Overview Incidence Risk Factors Symptoms Evaluation Treatment drugs questions for doctor specialist Home Care cough in adults cough in children pain and fever adults pain and fever children warning signs wheezing Prevention Outlook Complications Underlying Cause Transmission Anatomy
Viral Pneumonia Wheezing
- Avoid exposure to smoke.
- Avoid cough medicine.
- Avoid sedative medications.
- Avoid substances that trigger wheezing.
- Drink plenty of liquids to remain hydrated.
- Place a vaporizer or nebulizer in the bedroom at night.
Home care for those who take medication for wheezing includes:
- Follow asthma home care instructions.
- Learn to use prescribed inhalers correctly.
- Use short-acting inhalers every 20 minutes, or as directed by your doctor.
- Long-acting medications must be used regularly.
- Learn to use a peak flow meter.
- Know the peak flow danger zones.
- Develop a strategy for using your inhaler based on your PEFR reading
- Stay calm during a wheezing attack.
Peak Flow Zones:
- Green Zone: a PEFR that is 80-100% of personal best represents good control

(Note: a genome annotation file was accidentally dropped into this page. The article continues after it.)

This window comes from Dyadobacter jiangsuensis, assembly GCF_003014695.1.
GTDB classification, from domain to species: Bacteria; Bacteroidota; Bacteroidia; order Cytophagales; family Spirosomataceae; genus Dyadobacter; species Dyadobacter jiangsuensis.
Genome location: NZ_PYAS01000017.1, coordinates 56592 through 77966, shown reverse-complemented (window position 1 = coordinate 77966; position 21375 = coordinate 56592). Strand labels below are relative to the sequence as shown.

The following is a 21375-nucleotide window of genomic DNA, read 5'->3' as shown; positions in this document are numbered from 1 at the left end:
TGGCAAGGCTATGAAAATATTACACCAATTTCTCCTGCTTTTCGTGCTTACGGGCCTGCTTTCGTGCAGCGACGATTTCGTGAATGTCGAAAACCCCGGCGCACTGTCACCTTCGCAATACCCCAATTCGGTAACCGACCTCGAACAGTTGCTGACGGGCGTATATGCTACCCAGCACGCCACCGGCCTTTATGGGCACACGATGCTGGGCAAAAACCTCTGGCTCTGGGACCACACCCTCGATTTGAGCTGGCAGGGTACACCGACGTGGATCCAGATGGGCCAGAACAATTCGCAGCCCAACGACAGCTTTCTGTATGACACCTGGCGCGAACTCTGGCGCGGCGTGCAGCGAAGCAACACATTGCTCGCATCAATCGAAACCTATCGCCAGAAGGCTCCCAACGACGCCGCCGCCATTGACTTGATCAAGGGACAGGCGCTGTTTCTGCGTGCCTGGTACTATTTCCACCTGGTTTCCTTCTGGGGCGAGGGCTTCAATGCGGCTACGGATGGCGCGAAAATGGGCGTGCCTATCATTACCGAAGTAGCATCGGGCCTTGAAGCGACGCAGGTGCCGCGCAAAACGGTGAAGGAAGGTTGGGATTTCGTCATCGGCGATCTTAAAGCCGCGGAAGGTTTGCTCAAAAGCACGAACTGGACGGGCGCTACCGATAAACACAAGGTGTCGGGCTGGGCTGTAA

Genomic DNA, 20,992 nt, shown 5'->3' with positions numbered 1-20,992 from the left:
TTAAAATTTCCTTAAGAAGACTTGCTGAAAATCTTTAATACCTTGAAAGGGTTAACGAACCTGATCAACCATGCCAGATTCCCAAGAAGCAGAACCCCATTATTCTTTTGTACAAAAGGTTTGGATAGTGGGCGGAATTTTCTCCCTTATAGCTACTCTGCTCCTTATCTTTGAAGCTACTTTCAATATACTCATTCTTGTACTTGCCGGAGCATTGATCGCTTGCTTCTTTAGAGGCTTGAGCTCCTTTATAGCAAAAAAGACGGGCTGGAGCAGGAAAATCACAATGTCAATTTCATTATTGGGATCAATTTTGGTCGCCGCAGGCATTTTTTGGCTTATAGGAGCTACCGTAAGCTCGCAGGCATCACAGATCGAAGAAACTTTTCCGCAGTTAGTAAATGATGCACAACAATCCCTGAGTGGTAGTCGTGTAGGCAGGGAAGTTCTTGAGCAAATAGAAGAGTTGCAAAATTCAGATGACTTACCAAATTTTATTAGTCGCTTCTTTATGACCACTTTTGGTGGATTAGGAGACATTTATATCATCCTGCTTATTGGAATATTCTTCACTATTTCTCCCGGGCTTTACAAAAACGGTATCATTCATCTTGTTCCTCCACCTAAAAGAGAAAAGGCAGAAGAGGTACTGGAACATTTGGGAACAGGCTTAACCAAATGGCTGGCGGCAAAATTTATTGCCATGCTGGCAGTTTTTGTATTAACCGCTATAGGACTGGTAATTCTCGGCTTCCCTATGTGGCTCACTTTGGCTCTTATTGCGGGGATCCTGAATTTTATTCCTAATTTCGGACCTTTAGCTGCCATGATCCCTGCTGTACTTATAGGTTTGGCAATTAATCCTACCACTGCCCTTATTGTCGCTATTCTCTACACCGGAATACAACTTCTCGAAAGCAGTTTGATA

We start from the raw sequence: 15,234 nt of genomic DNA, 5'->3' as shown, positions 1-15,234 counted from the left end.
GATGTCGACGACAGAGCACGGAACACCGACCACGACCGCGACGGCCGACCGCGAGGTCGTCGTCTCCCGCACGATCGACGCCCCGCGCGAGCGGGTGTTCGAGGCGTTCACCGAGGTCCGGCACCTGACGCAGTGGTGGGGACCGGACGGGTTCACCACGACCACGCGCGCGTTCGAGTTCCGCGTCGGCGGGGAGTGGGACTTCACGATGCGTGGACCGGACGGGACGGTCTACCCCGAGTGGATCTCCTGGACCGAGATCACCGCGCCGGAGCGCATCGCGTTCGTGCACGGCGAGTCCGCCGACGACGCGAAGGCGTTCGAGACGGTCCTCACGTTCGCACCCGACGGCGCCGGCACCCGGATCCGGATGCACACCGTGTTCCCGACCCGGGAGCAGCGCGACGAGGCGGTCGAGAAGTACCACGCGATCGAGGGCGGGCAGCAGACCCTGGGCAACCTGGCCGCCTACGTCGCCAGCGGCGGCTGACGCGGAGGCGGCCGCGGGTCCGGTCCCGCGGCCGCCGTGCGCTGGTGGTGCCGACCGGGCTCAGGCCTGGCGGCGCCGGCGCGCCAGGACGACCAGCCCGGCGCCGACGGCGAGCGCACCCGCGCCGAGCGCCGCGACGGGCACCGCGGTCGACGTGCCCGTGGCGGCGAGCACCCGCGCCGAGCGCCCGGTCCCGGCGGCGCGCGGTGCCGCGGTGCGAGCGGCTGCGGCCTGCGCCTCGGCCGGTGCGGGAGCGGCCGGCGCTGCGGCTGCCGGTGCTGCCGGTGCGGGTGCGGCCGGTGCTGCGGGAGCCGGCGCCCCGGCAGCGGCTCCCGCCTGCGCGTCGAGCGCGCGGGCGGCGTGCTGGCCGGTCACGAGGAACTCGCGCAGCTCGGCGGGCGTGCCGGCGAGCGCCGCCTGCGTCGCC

- Yellow Zone: a PEFR that is 50-80% of personal best represents a moderate attack
- Red Zone: a PEFR that is less than 50% of personal best represents a severe attack and may identify the need for treatment in an emergency department
Continue to Viral Pneumonia Prevention
PubMed Viral Pneumonia References
- Cheng VC, Tang BS, Wu AK, Chu CM, Yuen KY. Medical treatment of viral pneumonia including SARS in immunocompetent adult. J Infect. 2004 Nov;49(4):262-73. 
- de Roux A, Marcos MA, Garcia E, Mensa J, Ewig S, Lode H, Torres A. Viral community-acquired pneumonia in nonimmunocompromised adults. Chest. 2004 Apr;125(4):1343-51. 
- Pugh RN, Omar RI, Hossain MM. Varicella infection and pneumonia among adults. Int J Infect Dis. 1998 Apr-Jun;2(4):205-10. 
- Virkki R, Juven T, Rikalainen H, Svedstrom E, Mertsola J, Ruuskanen O. Differentiation of bacterial and viral pneumonia in children. Thorax. 2002 May;57(5):438-41.